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Album Review: Black Stone Cherry – Magic Mountain

2 min read

Rapidly becoming the leading flag-holders of Southern hard rock, Kentucky rockers Black Stone Cherry have released fourth studio album Magic Mountain. Guided by veteran rock producer Joe Baressi (Soundgarden, QOTSA) the quartet have put together an album that “captures the live energy, honesty and vibe that encompasses our true musicianship”. 

BlackStoneCherry-MagicMountainThe band have steadily built on their riff-heavy repertoire since their formation in the early 2000’s, earning them devout followers across the US and UK. Tours with the likes of Alter Bridge and Lynyrd Skynyrd has only widened their fan-base further, enabling them to reach out with their very accessible, hook-heavy brand of rock and roll. So how does latest effort Magic Mountain sound? In a word, it’s similar. Similar to what you may have been expecting, similar to the music the band has put out previously, but more importantly, it’s similarly just as much fun to listen to as those previous efforts. From the get go, you are instantly aware of the ride you’re about to undertake.

Magic Mountain is all about those groovy riffs Black Stone Cherry are famous for. Throughout, it’s loud, hard and in your face. Album opener Holding On…To Letting go and Peace Pipe demonstrate a flurry of fretwork and riffs with more gusto than we’ve heard in a while from the boys. This relentless riffing is a staple part of the Black Stone Cherry sound and it clearly hasn’t been forgotten. There are times where influences are clear, with a number of riffs on tracks such as Never Surrender are executed with a certain Alter Bridge-like precision.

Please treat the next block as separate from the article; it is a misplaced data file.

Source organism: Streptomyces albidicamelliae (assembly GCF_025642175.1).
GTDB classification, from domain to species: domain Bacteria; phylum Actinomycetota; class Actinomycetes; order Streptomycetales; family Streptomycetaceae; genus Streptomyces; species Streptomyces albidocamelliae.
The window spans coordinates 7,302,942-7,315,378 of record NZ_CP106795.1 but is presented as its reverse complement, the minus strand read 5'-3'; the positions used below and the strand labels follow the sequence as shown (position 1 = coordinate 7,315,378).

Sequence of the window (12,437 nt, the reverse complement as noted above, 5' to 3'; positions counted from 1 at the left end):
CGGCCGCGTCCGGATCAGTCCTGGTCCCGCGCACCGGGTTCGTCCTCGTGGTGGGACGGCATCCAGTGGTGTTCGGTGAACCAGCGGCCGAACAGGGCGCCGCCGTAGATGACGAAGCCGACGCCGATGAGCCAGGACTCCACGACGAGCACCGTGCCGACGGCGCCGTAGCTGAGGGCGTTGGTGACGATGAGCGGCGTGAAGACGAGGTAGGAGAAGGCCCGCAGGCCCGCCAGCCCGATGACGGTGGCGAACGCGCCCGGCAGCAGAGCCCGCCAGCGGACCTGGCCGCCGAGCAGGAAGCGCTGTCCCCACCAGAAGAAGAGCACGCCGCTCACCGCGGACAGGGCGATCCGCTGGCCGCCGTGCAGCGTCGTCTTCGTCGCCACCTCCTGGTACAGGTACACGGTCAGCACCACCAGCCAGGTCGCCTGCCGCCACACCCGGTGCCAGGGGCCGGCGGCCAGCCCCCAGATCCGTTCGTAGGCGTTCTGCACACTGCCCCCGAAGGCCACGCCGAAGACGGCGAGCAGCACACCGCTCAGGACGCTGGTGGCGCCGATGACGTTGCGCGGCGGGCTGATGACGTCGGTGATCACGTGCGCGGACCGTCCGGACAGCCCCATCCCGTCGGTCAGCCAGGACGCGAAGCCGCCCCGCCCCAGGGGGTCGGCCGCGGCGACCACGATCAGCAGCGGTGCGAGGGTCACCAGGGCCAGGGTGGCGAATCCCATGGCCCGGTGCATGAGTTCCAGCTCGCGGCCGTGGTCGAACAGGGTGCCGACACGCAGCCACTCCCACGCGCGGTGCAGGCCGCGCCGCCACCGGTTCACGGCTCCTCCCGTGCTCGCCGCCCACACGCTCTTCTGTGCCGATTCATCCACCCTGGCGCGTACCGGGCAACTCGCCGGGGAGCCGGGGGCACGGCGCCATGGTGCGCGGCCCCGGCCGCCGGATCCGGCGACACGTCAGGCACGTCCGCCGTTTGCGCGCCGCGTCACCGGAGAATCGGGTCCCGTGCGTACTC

Guitarist/Vocalist Chris Robertson’s vocals are powerful as always. He’s at full throttle for the most part, and really lends himself to those huge choruses, as can be seen on Bad Luck and Hard Love. It’s nice to hear the band still have a soft spot for a ballad – tracks Runaway and the more acoustic Sometimes show a different side of Black Stone Cherry and it’s here that Robertson’s vocals take a more raw temperament, allowing his talent to show through that extra bit.

The album is maybe a couple of songs too long, with a few numbers very reminiscent to the sound of others and one could think a more tightly knit put together package could have been achieved with perhaps a touch more focus. Nevertheless, Magic Mountain is a fun listen and fans will no doubt enjoy the ride. It might not be the band’s landmark listening, but it is a welcome continuation of good riffs and powerful performances that are easy on the ears.